The central idea behind the theory of negligence is that people must exercise reasonable care when they act (any activity from driving your car to laying asphalt). This takes into account the fact that any act may cause the harm of another person. If an injured person proves that another person acted negligently, the action of which caused injury, the plaintiff may claim monetary damages.
Negligence cases are very fact specific, where the plaintiff has the burden of proving that the defendant’s accidental injury not only caused the harm, but was followed through in an unreasonable manner. Further, damages must be proven.
Now, where do we start? In South Carolina, the statute of limitations during which suit may be brought on the theory of negligence is three years. This means that if a period of three years has passed since the negligent act, suit may no longer be brought. Further, South Carolina uses the doctrine of modified comparative negligence to assign fault.
This system has two important aspects: (1) the injured party may recover only if he or she is less than 50 percent at fault; and (2) if the injured party was also negligent, the originally negligent party is only liable for the percentage of damages he or she caused.
Therefore, if the jury finds that a driver is 70 percent negligent and the other driver is 30 percent negligent, the person who is 30 percent negligent will collect 70 percent of his or her damages. Also, if either driver is more than 50 percent negligent, that driver will recover nothing.
If you or a loved one has been involved in an accident in South Carolina that may have been the result of someone’s negligence, contact the law offices of Reeves, Aiken & Hightower, LLP at 803-548-4444, or 877-374-5999.
A single car accident on I-77 in Richland County caused the death of one person, and injured two children after a 30-year-old man fell asleep behind the wheel of his vehicle. The vehicle overturned ending up on the roof. The driver was not wearing a seatbelt and died on the scene, and the children were also not restrained in the accident. They were injured and taken to the local hospital.
A car accident can alter the life of the people involved in a split second. Whether someone was speeding, not paying attention, or sleeping at the wheel, accidents are inevitable. Even if you or your family members are abiding by the rules of the road, serious injury or even death may occur.
At Reeves, Aiken & Hightower, LLP, we have experienced trial attorneys who are experienced in auto injuries and other personal injuries. We can help you recover what you deserve if an accident has happened in Fort Mill, SC or anywhere else in the Carolinas. Whether you have been involved in a car accident with another vehicle, or a tractor trailer, you need aggressive trial attorneys who are willing to fight for you.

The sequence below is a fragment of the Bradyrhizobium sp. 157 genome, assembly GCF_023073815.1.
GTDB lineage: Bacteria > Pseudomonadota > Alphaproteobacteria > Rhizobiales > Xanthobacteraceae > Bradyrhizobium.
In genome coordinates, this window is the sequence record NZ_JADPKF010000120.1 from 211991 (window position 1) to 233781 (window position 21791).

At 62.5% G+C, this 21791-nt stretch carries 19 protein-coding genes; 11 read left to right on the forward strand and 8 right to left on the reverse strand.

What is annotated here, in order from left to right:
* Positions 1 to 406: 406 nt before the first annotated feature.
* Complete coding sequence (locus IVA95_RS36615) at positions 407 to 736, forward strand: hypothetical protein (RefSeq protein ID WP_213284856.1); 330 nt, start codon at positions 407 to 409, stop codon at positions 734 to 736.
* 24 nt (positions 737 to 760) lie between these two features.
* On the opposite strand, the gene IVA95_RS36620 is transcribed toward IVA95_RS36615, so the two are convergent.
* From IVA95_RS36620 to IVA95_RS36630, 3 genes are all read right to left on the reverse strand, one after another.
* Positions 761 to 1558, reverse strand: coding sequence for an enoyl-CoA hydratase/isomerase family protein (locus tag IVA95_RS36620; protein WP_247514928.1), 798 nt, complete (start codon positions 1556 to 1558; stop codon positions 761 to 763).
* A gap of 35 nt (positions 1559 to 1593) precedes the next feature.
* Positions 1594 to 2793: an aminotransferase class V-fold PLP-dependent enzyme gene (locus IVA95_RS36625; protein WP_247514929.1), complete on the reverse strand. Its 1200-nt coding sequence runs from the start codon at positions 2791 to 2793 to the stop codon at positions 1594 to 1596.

With a combined 75 years of trial experience, the law offices of Reeves, Aiken and Hightower, LLP have helped many people who have suffered as a result of a personal injury. Further, as a former Registered Nurse, attorney Robert J. Reeves has experience in dealing with accident victims first-hand, and understands the long-term consequences associated with a serious accident. Please do not hesitate to call our Baxter Village office in Fort Mill, South Carolina at 803-548-4444, or toll-free at 877-374-5999 so you can start your road to recovery physically and financially.
A York, South Carolina mother has been charged with driving under the influence after she crashed into an oncoming car Wednesday morning. Moreover, the 34-year-old York resident was charged with child endangerment, child restraint violations, seat belt violation, failure to register a vehicle, improperly displaying a license and open container.
She was traveling with her 11-month-old son onWest Old Limestone Road inYork when she veered over the center line of the road and hit a man head on. Both the woman and her son were improperly restrained; the child was without a car-seat. They were flown to Carolinas Medical Center in Charlotte and are listed in fair condition. The other driver was transported to Piedmont Medical Center by ambulance with non-life threatening injuries.
If you or someone close to you has been involved in an accident, and you think you may have a Personal Injury claim, make sure you speak to someone who knows your rights. The law offices of Reeves, Aiken & Hightower LLP are here to assist you with your legal questions. You can reach our Baxter Village, South Carolina office at 803-548-4444 or toll-free at 877-374-5999. We know that accidents can change your life and circumstances, so call us for information regarding your potential claim.